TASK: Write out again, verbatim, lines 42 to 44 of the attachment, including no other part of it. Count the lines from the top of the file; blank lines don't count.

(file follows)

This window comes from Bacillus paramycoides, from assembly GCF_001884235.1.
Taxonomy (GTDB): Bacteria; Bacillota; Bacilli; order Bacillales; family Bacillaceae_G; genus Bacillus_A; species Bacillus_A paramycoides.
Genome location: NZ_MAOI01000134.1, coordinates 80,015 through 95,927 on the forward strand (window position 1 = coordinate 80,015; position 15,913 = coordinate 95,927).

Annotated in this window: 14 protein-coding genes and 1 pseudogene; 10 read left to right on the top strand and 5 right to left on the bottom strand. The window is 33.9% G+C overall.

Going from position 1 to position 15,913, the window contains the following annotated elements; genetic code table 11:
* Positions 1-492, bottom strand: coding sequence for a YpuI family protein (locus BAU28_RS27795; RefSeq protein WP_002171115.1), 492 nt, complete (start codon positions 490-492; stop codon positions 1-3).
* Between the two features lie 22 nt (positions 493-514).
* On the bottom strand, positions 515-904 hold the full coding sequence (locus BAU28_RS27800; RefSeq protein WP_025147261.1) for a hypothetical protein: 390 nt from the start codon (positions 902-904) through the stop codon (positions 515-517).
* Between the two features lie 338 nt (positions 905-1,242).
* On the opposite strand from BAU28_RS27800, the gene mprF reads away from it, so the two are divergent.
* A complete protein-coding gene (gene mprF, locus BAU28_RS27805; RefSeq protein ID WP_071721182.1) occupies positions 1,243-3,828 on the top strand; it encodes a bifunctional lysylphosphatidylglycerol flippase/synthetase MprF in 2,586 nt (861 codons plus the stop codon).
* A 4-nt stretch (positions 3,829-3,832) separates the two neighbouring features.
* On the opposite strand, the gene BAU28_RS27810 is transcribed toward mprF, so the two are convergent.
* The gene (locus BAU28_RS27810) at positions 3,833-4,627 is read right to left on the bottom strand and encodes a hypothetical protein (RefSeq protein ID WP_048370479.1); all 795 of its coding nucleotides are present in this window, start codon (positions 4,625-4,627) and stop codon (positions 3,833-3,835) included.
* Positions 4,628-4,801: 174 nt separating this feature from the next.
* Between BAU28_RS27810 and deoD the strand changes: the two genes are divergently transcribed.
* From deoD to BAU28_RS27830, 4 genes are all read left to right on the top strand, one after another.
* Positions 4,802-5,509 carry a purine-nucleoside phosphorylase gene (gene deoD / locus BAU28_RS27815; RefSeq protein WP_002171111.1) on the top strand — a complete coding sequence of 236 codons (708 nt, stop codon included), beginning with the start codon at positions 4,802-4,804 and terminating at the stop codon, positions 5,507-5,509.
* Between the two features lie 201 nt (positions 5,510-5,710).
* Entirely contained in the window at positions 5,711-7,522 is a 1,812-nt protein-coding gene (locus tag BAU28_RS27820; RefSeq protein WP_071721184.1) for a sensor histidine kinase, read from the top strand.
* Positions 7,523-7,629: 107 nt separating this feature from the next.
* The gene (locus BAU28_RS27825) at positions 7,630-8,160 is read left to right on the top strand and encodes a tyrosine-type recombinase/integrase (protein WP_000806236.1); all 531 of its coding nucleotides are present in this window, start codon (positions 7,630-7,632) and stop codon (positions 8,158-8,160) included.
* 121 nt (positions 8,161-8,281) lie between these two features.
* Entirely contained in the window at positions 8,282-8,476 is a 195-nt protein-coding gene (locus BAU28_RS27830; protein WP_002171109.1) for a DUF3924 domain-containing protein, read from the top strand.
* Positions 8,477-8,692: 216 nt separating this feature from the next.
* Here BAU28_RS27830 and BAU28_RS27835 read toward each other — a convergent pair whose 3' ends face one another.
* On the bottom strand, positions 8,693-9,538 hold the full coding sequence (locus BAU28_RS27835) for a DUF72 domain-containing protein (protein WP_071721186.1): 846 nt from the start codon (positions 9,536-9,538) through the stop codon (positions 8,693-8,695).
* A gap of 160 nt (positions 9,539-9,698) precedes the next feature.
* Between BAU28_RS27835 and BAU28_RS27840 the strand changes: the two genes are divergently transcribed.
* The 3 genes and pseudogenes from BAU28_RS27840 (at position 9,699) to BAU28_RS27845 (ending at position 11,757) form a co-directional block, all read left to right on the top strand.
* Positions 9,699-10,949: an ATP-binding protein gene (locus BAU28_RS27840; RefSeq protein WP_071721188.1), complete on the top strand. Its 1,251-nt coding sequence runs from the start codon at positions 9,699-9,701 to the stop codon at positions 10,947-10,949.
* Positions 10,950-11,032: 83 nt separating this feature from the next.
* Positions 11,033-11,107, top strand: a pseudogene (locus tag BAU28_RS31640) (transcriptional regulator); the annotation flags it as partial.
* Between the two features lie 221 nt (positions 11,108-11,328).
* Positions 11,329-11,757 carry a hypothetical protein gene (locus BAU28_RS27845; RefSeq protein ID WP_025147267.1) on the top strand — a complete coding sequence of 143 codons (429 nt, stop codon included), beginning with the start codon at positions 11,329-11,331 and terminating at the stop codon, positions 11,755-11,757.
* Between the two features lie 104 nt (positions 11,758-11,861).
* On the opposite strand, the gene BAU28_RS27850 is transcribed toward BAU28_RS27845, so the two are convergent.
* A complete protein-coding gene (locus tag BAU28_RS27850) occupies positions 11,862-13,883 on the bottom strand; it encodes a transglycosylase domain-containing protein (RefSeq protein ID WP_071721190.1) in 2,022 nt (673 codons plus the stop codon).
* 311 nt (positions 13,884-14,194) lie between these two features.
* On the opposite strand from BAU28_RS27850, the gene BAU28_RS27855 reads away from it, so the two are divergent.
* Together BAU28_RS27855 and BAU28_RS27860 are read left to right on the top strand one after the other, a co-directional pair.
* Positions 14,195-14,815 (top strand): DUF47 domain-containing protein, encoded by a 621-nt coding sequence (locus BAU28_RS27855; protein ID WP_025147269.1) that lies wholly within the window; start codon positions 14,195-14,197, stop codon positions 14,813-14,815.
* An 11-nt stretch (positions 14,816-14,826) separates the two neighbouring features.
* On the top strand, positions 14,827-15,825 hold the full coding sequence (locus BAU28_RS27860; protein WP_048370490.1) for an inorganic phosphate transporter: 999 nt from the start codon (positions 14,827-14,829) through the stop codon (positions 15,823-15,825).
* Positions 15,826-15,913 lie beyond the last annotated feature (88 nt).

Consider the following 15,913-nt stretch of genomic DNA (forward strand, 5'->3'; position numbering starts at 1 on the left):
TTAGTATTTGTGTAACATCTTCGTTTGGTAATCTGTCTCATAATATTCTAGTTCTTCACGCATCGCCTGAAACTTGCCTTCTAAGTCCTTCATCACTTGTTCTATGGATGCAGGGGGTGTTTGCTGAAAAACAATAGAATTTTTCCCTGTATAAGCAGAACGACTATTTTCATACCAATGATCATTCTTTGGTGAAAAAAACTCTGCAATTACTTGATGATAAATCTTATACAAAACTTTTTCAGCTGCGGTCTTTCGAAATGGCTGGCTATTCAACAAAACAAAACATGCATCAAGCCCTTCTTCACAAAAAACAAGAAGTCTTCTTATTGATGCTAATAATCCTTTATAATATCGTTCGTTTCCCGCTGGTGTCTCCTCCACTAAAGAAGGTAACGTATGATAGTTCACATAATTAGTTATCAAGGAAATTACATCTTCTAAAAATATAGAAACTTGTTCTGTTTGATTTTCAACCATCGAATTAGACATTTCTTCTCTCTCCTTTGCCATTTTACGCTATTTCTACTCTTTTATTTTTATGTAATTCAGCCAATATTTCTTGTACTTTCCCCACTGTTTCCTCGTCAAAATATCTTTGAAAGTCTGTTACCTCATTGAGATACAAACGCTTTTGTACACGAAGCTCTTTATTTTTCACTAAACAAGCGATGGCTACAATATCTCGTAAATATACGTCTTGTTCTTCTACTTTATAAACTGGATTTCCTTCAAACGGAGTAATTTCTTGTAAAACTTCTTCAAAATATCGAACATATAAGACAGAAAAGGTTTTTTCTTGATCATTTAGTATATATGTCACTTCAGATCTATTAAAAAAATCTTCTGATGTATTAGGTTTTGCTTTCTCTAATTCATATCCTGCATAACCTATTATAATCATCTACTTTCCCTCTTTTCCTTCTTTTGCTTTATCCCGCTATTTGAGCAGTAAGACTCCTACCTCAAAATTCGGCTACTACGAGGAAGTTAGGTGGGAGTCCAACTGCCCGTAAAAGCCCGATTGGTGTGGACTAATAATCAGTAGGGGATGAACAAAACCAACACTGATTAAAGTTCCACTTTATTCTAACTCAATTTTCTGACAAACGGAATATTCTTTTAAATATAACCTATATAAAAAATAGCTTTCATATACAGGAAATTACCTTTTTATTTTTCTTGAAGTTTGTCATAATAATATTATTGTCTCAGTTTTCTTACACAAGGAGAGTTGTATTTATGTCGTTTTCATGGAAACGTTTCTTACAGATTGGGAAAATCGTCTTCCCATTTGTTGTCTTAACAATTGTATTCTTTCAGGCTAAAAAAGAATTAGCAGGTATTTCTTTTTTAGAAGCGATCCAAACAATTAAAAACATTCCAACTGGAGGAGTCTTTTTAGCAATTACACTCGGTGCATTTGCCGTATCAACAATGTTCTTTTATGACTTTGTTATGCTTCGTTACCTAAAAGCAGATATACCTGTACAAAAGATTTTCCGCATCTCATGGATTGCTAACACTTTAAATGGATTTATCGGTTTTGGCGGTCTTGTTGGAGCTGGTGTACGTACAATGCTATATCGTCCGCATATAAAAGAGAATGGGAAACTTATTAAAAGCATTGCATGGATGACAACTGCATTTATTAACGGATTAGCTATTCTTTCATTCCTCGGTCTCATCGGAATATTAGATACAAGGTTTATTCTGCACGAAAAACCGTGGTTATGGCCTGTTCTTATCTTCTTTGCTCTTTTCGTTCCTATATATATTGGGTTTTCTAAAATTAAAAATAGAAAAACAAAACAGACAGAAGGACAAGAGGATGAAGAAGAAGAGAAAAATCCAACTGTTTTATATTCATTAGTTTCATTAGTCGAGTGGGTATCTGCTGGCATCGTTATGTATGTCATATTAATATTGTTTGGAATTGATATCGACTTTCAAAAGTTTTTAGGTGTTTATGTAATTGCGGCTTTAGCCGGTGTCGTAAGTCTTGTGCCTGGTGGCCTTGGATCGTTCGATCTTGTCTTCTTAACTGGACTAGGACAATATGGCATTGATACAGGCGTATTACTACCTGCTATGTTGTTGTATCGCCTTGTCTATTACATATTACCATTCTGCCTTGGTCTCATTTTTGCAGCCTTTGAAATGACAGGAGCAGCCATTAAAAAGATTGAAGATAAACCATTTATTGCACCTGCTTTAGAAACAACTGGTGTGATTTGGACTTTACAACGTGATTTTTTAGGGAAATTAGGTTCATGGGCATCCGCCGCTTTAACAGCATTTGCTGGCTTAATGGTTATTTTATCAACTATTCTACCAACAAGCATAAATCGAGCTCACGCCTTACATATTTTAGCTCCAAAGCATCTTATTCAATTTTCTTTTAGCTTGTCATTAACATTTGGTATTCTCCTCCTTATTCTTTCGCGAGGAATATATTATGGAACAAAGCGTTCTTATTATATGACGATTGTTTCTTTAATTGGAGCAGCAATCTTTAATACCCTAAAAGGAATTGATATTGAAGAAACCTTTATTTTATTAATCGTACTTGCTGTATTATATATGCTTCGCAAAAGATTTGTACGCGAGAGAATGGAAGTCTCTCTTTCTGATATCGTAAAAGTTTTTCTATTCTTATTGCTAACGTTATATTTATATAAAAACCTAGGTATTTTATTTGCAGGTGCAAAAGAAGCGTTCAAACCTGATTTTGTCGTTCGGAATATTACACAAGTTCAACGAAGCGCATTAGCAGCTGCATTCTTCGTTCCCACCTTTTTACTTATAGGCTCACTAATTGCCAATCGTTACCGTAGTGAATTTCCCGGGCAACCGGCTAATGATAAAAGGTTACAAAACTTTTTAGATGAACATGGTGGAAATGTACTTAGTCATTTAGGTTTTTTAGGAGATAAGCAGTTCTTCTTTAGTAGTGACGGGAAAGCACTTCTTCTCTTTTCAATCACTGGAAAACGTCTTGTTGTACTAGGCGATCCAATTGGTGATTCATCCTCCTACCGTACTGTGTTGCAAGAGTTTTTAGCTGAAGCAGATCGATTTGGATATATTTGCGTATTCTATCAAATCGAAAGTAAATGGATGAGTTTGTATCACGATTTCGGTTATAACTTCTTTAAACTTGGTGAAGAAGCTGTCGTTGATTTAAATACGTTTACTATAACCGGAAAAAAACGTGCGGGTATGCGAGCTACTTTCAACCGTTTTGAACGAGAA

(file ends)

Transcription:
* Positions 14,195-14,815 (top strand): DUF47 domain-containing protein, encoded by a 621-nt coding sequence (locus BAU28_RS27855; protein ID WP_025147269.1) that lies wholly within the window; start codon positions 14,195-14,197, stop codon positions 14,813-14,815.
* An 11-nt stretch (positions 14,816-14,826) separates the two neighbouring features.
* On the top strand, positions 14,827-15,825 hold the full coding sequence (locus BAU28_RS27860; protein WP_048370490.1) for an inorganic phosphate transporter: 999 nt from the start codon (positions 14,827-14,829) through the stop codon (positions 15,823-15,825).